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Perrusquia, Nicolas (2007) DIVALENT CATION-INDUCED REGULATION OF á5â1-FIBRONECTIN INTERACTION FORCE ASSESSED USING ATOMIC FORCE MICROSCOPY. Doctoral Dissertation, University of Pittsburgh. (Unpublished)

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ABSTRACTDIVALENT CATION-INDUCED REGULATION OF á5â1-FIBRONECTIN INTERACTION FORCE ASSESSED USING ATOMIC FORCE MICROSCOPYNicolas Andres Perrusquia, Ph.D.University of Pittsburgh, 2007Cellular attachment to the extracellular matrix (ECM) via cell surface receptors is essential for signaling of the most basic of biological function such as differentiation and motility (Hynes, 1992). The integrin á5â1 binds its sole ECM ligand, fibronectin, through recognition of the RGD and (synergy) sequences; establishing a bi-directional signaling pathway between the cytoplasm and the ECM (Leahy, 1996; Redick, 2000; Krammer, 2001). During motility, forward cellular motion results in a rearward pull on the ECM, which physically loads the binding interface between á5â1 and fibronectin, forcing molecular separations at various speeds.Divalent cations play a critical role in the á5â1-fibronectin interaction as evidenced by (1) regulation of the affinity of interaction by cations [e.g., Ca2+ down regulates and Mg2+ or Mn2+ up regulates á5â1 binding affinity (Gailit, 1988; Mould, 1995)] and (2) loss of molecular interaction between á5â1 and fibronectin upon chelation using EDTA (Mould, 1995; Li, 2003).The primary goal of the present study was to investigate the mechanisms underlying the cation-induced changes in á5â1-fibronectin interaction. We used atomic force microscopy (AFM) to directly examine the á5â1-fibronectin interaction in the presence of affinity regulating divalent cations (i.e. either Ca2+, Mg2+, Mn2+, CaMg or CaMn) and at load rates that encompassed the known range of cellular motility speeds. Complimentary biochemical analyses were performed to examine the competitive binding of various cations to á5â1.The rupture force was linearly proportional to load rate and two distinct patterns for this relationship were observed. There was only one linear region for the down regulated state of á5â1 for all load rates. In contrast, the up regulated state resulted in two piecewise linear segments; one segment was associated with low load rates (&lt ~ 10,000 pN/s) and the other with high load rates (&gt ~10,000 pN/s). Further, the data pattern associated with down regulated á5â1 results from a single (outer) energy barrier, while the up regulated data pattern results from two energy barriers; an outer barrier for low load rates and an inner energy barrier for high load rates.No significant difference in bond rupture force (P = 0.68) existed at low load rates between the down and up regulated forms of á5â1, since each condition encountered the same outer energy barrier. However, the up regulated form of á5â1 encountered an additional energy barrier (i.e., the inner barrier) at high load rates, resulting in a sharp increase in rupture force (i.e. the second piecewise linear segment).Although both Mg2+ and Mn2+ up regulated á5â1 (i.e., both inner and outer barriers present), the addition of Ca2+ down regulated á5â1 (i.e., eliminated the inner barrier) only for Mg2+; it was unable to do so for Mn2+. The complimentary biochemical assays showed that (45Ca2+) preferentially labelled á5â1 in the presence of Mg2+ (but not Mn2+) indicating that Mg2+ is displaced by Ca2+.Overall, these results support the premise that a cation related mechanism is responsible for both down and up regulation of á5â1 binding affinity to fibronectin. Furthermore, this cation-induced regulation is related to the changes in the energy landscape (single vs. double energy barriers).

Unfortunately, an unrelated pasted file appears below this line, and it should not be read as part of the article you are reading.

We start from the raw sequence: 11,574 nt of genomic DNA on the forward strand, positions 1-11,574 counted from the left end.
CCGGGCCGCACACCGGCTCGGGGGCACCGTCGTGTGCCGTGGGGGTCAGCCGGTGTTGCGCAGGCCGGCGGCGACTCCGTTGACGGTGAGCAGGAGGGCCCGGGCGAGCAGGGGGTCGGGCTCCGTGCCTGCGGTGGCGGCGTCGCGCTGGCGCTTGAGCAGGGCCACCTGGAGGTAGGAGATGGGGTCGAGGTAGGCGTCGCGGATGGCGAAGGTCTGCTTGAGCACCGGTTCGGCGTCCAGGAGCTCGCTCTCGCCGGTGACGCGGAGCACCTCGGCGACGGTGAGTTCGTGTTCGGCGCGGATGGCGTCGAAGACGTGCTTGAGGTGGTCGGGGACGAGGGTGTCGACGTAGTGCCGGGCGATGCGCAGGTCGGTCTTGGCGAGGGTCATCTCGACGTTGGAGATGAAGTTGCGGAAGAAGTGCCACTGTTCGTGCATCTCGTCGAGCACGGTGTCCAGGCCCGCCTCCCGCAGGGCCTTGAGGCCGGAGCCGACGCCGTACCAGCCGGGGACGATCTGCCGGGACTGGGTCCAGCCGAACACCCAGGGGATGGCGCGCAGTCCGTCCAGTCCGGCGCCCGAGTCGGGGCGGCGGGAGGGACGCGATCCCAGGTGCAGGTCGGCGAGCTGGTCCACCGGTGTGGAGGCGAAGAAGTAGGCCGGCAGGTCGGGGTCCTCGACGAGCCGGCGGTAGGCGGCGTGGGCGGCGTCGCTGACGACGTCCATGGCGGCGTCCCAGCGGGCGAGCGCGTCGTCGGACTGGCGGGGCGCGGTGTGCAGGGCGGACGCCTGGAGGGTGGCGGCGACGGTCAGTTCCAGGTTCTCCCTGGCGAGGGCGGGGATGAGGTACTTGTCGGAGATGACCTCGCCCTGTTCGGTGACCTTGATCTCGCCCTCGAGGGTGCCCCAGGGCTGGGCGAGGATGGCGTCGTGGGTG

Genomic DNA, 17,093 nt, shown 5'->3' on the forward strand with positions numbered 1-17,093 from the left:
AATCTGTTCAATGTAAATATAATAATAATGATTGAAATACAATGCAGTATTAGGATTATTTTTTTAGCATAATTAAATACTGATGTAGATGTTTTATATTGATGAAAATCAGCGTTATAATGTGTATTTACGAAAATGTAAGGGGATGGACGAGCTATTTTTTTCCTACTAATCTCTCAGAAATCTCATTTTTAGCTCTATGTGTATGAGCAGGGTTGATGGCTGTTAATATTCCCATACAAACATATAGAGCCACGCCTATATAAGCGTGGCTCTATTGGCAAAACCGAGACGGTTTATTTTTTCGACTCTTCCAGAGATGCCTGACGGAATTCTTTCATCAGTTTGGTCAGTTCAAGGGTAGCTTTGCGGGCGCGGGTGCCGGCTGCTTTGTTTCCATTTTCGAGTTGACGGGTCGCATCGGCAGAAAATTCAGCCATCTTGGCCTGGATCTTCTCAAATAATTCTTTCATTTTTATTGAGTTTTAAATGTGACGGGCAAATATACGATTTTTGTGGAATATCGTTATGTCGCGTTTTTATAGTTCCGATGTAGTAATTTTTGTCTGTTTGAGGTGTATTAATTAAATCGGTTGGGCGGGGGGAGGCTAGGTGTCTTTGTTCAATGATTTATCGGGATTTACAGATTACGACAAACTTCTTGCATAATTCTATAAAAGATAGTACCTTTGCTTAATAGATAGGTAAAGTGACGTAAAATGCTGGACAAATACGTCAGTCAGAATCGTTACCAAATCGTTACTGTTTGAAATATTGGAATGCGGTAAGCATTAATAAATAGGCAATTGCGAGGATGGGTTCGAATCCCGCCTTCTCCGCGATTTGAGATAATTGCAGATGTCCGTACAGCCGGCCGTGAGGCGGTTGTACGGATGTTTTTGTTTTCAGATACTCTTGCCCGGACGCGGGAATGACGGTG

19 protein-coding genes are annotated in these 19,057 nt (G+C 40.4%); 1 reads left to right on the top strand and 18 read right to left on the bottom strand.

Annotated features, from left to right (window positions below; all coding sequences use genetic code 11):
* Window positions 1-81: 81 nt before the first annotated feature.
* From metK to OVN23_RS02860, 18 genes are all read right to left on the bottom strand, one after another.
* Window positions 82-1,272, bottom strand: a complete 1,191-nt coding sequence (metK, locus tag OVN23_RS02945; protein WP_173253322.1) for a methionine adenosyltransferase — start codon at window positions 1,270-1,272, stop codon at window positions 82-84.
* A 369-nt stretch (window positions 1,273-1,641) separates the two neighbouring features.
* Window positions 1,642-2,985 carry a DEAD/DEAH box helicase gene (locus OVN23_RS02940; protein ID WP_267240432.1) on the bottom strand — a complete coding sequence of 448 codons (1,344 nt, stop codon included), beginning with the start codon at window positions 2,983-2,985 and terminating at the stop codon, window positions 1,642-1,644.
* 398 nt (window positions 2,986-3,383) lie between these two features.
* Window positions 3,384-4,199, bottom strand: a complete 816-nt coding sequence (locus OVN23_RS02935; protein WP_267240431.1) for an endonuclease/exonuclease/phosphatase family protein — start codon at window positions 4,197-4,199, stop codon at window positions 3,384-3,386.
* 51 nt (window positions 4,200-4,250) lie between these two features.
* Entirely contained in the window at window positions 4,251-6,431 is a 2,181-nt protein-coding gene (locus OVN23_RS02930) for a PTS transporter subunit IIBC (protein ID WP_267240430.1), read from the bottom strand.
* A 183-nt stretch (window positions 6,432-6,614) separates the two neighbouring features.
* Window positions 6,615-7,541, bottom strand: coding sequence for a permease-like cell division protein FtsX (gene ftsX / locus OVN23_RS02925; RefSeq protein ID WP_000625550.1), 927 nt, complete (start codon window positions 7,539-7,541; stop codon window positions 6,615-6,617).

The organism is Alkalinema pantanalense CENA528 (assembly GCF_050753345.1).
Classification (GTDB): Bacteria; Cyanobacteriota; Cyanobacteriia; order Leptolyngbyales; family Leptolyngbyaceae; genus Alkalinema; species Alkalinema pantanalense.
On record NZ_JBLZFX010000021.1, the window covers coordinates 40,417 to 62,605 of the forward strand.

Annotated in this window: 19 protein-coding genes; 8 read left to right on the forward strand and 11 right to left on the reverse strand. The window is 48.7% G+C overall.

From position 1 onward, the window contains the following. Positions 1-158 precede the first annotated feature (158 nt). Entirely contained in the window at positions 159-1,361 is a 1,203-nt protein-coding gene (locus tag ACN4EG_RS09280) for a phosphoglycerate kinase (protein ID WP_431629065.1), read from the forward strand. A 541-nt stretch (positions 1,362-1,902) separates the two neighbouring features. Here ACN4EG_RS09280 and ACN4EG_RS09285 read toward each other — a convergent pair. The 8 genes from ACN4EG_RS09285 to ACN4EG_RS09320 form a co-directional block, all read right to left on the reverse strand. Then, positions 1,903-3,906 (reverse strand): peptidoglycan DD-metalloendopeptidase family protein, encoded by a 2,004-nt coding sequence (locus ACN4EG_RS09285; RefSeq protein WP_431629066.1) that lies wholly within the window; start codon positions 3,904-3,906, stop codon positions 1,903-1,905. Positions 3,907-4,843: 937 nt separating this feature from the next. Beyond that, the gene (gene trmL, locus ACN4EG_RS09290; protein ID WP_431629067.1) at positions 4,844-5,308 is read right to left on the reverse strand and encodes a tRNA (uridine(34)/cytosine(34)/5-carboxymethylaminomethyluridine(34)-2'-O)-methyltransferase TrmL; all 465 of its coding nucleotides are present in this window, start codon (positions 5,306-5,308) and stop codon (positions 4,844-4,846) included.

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Item Type: University of Pittsburgh ETD
Status: Unpublished
CreatorsEmailPitt UsernameORCID
ETD Committee:
TitleMemberEmail AddressPitt UsernameORCID
Committee ChairShroff, Sanjeev Gsshroff@pitt.eduSSHROFF
Committee MemberLin,
Committee MemberBorovetz, Harvey Sborovetzhs@upmc.eduBOROVETZ
Committee MemberMao, Scott Xsmao@engr.pitt.eduSXM2
Date: 25 September 2007
Date Type: Completion
Defense Date: 23 July 2007
Approval Date: 25 September 2007
Submission Date: 10 July 2007
Access Restriction: No restriction; Release the ETD for access worldwide immediately.
Institution: University of Pittsburgh
Schools and Programs: Swanson School of Engineering > Bioengineering
Degree: PhD - Doctor of Philosophy
Thesis Type: Doctoral Dissertation
Refereed: Yes
Other ID:, etd-07102007-181046
Date Deposited: 10 Nov 2011 19:50
Last Modified: 19 Dec 2016 14:36


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